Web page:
Ratchet & Clank: Going Commando Preview
We take the sequel to Sony and Insomniac's platformer for a spin.
Southern California-based developer Insomniac Games is currently hard at work on a follow-up to its PlayStation 2 platformer Ratchet & Clank. The game was released last November and garnered some well-deserved praise for its polished gameplay and impressive visuals. The upcoming sequel, Ratchet & Clank: Going Commando, is slated to hit shelves roughly a year after the original game was released. If you think Ratchet & Clank: Going Commando is a quickly churned out rehash of the original game, you're wrong. Insomniac has gone ahead and created a new adventure that contains some impressive original content and some slick refinements over the first version's gameplay. We had the chance to try our hand at a preview version of the game and have come away impressed. Ratchet & Clank: Going Commando retains the tight mechanics of its predecessor but has its own unique feel.
The game's story picks up a short time after the events of the last game and checks in with the dynamic duo as their 15 minutes of fame is coming to a close. The game opens with the pair being interviewed by a television show similar to both E!'s "Where are they now?" and VH1's "Behind the Music." As you'd expect, given the amount of free time on their hands, Ratchet & Clank have been doing a whole lot of nothing and appear destined for obscurity. Of course, this all changes when the pair is contacted by Abercrombie Fizzwidget, the eccentric CEO of Mega Corp, a vast company based in the nearby Bogon galaxy. Fizzwidget is stressing over the recent theft of one of Mega Corp's experimental projects, the proto pet. To make matters worse, the proto pet's loss has the potential to do more than damage Mega Corp's bottom line for this fiscal quarter: The experimental critter can apparently cause damage of galactic proportions if it's misused. While this is what gets Ratchet & Clank: Going Commando's plot moving, as they start digging around, you come to discover there's a lot more going on when it comes to the proto pet and Mega Corp.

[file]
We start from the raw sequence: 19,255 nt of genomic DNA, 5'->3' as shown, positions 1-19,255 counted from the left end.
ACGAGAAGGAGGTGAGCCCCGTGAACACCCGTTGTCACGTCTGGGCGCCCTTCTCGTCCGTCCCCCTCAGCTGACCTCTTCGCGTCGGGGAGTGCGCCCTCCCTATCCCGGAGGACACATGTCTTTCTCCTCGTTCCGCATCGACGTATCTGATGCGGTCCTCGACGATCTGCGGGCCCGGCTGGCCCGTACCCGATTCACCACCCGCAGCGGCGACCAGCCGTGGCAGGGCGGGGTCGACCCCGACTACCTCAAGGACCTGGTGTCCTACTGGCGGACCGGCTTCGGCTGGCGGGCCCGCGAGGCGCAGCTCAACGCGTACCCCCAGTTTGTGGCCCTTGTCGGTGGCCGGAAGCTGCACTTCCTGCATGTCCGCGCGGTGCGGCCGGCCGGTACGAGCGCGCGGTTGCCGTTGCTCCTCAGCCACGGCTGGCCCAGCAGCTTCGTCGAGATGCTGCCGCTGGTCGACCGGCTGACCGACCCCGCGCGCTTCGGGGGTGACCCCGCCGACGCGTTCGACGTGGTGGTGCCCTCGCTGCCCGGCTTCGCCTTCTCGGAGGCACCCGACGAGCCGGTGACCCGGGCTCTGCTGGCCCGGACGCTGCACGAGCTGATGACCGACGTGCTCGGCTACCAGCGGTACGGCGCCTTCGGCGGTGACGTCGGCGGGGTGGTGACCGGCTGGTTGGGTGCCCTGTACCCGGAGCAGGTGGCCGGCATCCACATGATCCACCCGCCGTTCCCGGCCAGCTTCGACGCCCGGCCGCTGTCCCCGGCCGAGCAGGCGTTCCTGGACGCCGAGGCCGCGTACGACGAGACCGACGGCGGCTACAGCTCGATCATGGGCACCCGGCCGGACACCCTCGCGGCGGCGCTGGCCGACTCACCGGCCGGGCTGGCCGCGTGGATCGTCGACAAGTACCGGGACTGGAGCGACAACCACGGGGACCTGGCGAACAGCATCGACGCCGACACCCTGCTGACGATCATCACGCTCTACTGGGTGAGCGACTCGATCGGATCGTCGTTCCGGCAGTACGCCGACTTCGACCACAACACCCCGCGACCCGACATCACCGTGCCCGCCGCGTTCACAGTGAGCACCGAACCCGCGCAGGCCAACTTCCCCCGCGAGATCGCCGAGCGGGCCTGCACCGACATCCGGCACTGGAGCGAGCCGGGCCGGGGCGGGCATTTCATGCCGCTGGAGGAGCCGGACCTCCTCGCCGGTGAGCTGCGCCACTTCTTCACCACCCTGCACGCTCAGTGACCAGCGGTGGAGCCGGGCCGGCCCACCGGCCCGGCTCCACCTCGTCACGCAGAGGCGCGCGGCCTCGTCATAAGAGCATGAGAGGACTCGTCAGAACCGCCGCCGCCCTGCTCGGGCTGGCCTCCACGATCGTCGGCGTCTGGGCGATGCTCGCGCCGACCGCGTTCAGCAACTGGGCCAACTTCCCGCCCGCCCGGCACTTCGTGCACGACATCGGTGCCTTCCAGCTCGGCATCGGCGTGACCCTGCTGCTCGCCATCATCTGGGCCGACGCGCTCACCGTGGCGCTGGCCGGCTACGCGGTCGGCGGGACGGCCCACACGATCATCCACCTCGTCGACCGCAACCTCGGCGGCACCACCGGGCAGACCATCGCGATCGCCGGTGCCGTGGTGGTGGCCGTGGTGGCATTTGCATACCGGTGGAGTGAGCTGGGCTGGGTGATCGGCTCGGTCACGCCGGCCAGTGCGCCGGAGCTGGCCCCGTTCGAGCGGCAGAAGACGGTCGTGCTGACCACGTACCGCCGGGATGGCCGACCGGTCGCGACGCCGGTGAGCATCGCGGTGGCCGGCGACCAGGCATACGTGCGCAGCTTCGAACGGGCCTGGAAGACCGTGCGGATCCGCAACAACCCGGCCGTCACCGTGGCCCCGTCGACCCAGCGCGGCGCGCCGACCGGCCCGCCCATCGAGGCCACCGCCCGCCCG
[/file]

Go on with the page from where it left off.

You start the game as Ratchet, as he heads out to check on the proto pet at Fizzwidget's urging. This introductory segment of the game, which serves as a basic refresher for fans of the previous game or a tutorial for newcomers, is fairly straightforward. You explore a massive airship and deal death to a variety of security robots, some of whom have brand-new arsenals of weapons. The core gameplay remains roughly the same. You still journey to different locations, explore areas, solve puzzles, fight hordes of enemies, buy weapons, get gadgets, and engage in some new minigame-style action. The only familiar thing on hand--when you begin going through the airship--is Ratchet's trusty wrench, which can be used as a melee weapon or a projectile weapon as in the original game. You notice some new gameplay elements in the form of two meters. One is above your selected weapon, and the other briefly appears in the center of the screen. The meters are part of a newly implemented RPG-style experience system that rewards you with experience for using a weapon and defeating enemies. As you take out enemies, Ratchet earns experience. When you earn a set amount, your health increases. The system is similar for weapons. You earn experience every time you use a specific weapon, and once you've earned enough, the weapon automatically upgrades. You'll find 19 new weapons in the game, 18 of which can be upgraded by gaining experience. The upgrades are more than just simple increases in power, though. In most cases, the weapon changes into something completely new. For example, the lava gun spews out a stream of fiery lava, but once it's been upgraded, it becomes the meteor gun, which fires a hail of fiery rocks. Fans of the original game will be pleased to know that some of the weapons from the first game return, thanks to the presence of a lone gadgetron vendor whom thorough players may come across in their travels. If you have a save from the original Ratchet & Clank on your memory card, the weapons are free. If you don't, you have to buy them. In addition to the new arsenal of weapons, Ratchet also sports some sleek commando gear. You can find four different types of armor in your adventures, and each one increases the amount of punishment Ratchet can take.